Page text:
This, combined with a belatedly pro-active transfer window, and fresh projections for a proposed new stadium, have reignited hope of better times at Goodison Park. The arrival of hot prospect Moise Kean, along with the return of luxury midfielder Andre Gomes, and the quickfire replacement of Idrissa Gueye with Jean-Philippe Gbamin, is a sure sense of ambition from key personnel at the club.
With Everton spared the presence of top-six opposition until late September, the start of the upcoming season is a golden opportunity for the blue half of Merseyside to lay a foundation for an assault on the top-six.
Even though Leicester always begin a campaign likelier to drop than to win the title, the residual effects of their 5000/1 title win three years ago will last for a generation. Always a force to be reckoned with, thanks much to the wealth and input of the late Vichai Srivaddhanaprabha, Leicester’s youth development schemes have grown meteorically over the past ten years.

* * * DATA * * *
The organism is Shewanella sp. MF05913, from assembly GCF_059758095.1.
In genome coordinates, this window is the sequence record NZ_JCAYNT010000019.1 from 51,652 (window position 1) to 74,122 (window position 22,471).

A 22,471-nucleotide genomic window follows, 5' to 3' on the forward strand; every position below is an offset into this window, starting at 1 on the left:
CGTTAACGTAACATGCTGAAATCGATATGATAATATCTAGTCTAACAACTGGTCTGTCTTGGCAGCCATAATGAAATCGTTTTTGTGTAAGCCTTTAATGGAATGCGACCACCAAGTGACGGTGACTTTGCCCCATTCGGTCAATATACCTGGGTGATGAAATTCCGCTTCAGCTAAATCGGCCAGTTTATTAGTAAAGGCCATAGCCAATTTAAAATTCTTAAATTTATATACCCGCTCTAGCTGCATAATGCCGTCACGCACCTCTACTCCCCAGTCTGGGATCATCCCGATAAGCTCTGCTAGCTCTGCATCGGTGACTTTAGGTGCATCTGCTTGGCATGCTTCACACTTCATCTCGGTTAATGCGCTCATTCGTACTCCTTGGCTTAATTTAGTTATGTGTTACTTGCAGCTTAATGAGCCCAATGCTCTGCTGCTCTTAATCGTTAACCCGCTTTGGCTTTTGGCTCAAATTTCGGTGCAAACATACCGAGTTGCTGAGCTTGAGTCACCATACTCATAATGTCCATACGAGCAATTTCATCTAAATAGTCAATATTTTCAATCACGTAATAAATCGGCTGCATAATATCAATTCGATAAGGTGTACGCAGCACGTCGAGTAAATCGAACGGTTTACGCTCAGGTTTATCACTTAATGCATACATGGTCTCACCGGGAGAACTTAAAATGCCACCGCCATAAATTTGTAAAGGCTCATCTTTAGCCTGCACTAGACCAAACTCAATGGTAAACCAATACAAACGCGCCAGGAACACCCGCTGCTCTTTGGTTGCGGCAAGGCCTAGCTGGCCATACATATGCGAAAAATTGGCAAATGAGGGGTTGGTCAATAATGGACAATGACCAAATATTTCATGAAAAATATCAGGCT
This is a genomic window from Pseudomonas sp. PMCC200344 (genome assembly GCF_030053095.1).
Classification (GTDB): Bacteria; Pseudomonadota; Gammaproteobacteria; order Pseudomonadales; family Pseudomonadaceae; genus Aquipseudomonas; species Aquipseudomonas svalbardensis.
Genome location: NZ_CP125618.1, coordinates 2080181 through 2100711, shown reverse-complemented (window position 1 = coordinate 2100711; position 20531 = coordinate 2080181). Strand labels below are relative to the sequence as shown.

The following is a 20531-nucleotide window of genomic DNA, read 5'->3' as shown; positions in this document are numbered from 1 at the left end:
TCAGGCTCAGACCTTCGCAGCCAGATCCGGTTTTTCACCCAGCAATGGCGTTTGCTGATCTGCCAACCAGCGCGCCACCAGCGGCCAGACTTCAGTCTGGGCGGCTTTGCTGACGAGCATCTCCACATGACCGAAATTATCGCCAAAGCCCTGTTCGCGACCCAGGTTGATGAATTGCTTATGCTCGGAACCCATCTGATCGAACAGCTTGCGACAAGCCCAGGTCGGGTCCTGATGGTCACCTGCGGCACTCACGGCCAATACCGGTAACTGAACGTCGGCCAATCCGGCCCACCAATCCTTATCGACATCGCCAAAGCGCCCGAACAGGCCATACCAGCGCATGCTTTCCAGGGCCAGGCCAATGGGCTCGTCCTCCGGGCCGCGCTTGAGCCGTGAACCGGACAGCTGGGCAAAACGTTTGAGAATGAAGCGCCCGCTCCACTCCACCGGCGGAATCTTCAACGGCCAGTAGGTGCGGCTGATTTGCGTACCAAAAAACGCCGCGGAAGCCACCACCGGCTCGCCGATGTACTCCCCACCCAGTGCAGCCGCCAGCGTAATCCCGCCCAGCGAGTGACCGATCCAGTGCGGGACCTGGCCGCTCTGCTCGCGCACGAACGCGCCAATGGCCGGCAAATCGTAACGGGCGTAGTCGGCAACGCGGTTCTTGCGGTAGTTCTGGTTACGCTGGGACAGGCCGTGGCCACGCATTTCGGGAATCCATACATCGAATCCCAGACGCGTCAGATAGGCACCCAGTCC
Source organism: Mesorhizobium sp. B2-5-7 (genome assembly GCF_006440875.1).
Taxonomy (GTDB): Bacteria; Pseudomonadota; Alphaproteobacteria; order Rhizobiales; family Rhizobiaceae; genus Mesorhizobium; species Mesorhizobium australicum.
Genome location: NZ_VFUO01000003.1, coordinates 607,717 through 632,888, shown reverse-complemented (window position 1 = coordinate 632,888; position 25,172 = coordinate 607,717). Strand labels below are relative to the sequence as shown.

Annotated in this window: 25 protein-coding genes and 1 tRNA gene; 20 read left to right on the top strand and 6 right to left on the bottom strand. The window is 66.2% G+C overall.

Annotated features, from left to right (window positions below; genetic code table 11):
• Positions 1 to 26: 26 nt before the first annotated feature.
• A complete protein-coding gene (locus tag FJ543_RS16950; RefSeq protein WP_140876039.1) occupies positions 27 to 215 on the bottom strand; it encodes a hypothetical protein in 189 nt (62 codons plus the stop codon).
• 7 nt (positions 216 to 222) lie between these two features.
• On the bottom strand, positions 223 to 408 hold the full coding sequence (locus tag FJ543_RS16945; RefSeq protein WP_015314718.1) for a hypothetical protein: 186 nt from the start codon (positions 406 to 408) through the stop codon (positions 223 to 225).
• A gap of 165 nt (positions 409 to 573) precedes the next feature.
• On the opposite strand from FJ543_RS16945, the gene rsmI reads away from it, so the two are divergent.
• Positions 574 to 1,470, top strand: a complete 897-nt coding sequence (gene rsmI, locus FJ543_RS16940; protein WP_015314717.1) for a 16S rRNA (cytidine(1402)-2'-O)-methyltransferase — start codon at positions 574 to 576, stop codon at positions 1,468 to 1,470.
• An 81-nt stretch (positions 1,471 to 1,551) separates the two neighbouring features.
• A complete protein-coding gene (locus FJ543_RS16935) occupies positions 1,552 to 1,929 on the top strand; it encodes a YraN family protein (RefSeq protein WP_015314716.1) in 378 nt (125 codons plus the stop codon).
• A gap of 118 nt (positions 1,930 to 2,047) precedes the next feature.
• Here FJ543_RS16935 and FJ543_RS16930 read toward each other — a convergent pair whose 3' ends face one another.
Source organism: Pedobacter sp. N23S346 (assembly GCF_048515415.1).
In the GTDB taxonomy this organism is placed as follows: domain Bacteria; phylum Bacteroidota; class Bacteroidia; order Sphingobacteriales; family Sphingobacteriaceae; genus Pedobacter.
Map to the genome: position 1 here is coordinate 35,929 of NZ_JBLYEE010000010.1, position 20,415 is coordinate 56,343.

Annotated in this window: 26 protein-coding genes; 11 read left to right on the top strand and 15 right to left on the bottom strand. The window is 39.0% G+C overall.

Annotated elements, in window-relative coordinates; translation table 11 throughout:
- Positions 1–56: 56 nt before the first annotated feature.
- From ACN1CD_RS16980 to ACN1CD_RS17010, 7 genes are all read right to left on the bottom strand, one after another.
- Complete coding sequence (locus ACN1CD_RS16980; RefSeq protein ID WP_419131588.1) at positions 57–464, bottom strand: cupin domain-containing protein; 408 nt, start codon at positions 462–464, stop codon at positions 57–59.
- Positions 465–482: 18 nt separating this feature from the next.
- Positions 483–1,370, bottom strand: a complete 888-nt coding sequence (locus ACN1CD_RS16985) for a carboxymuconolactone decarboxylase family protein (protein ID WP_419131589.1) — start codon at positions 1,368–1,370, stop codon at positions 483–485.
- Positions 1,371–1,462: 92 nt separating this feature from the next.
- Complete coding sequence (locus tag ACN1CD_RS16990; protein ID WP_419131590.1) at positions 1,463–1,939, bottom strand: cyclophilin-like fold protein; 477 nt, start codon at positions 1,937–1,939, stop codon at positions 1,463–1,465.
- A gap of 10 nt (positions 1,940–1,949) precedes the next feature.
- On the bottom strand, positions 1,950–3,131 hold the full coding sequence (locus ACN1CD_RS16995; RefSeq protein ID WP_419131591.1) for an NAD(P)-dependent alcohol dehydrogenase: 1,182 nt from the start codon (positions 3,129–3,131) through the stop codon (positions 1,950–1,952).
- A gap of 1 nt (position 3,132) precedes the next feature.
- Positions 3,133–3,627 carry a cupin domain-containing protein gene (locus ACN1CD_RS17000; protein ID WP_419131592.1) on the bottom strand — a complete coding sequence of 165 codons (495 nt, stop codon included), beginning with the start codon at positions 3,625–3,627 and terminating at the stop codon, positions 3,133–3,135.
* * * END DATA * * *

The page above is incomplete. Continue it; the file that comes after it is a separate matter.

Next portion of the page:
Last season, Leicester fans bore witness to the emergence of Harvey Barnes, who goes into 2019/20 with just over 1,000 minutes of first team action under his belt. Hopes are universally high for Barnes, who has clearly benefitted from the influence of hardened veterans in the final third, such as Jamie Vardy and Marc Albrighton.
Both Ben Chilwell and James Maddison are also still under the age of 23, and enjoyed stellar 2018/19 campaigns, with the latter notably outshining every other Leicester player in the Fantasy Premier League stakes last term. Additionally, Hamza Choudhury has grown into the team and put in some mature performances.
While Leicester’s core of youth is unlikely to be the driving force behind a top-six finish this season, they are talented enough to grow up together in the right way. Assuming that none of emulate Harry Maguire, and seek better short-term prospects at a bigger club, there is no reason to believe that they cannot form a solid nucleus.